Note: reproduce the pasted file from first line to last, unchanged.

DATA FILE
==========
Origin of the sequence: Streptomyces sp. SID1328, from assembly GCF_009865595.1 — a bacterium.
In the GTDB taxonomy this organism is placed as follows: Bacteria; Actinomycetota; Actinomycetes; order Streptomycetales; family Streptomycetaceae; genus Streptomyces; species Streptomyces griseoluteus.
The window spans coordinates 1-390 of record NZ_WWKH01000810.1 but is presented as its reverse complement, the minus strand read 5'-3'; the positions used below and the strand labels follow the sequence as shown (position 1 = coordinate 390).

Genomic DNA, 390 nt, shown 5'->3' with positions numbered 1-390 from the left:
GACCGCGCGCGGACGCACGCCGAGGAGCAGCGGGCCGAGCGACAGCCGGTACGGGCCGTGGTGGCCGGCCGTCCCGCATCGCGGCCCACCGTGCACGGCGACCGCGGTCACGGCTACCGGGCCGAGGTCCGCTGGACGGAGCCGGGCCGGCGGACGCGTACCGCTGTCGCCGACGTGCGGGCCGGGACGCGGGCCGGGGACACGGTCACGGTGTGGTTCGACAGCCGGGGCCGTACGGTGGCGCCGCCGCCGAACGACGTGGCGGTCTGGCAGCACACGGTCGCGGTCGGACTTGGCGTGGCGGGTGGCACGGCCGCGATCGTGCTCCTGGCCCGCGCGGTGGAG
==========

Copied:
Origin of the sequence: Streptomyces sp. SID1328, from assembly GCF_009865595.1 — a bacterium.
In the GTDB taxonomy this organism is placed as follows: Bacteria; Actinomycetota; Actinomycetes; order Streptomycetales; family Streptomycetaceae; genus Streptomyces; species Streptomyces griseoluteus.
The window spans coordinates 1-390 of record NZ_WWKH01000810.1 but is presented as its reverse complement, the minus strand read 5'-3'; the positions used below and the strand labels follow the sequence as shown (position 1 = coordinate 390).

Genomic DNA, 390 nt, shown 5'->3' with positions numbered 1-390 from the left:
GACCGCGCGCGGACGCACGCCGAGGAGCAGCGGGCCGAGCGACAGCCGGTACGGGCCGTGGTGGCCGGCCGTCCCGCATCGCGGCCCACCGTGCACGGCGACCGCGGTCACGGCTACCGGGCCGAGGTCCGCTGGACGGAGCCGGGCCGGCGGACGCGTACCGCTGTCGCCGACGTGCGGGCCGGGACGCGGGCCGGGGACACGGTCACGGTGTGGTTCGACAGCCGGGGCCGTACGGTGGCGCCGCCGCCGAACGACGTGGCGGTCTGGCAGCACACGGTCGCGGTCGGACTTGGCGTGGCGGGTGGCACGGCCGCGATCGTGCTCCTGGCCCGCGCGGTGGAG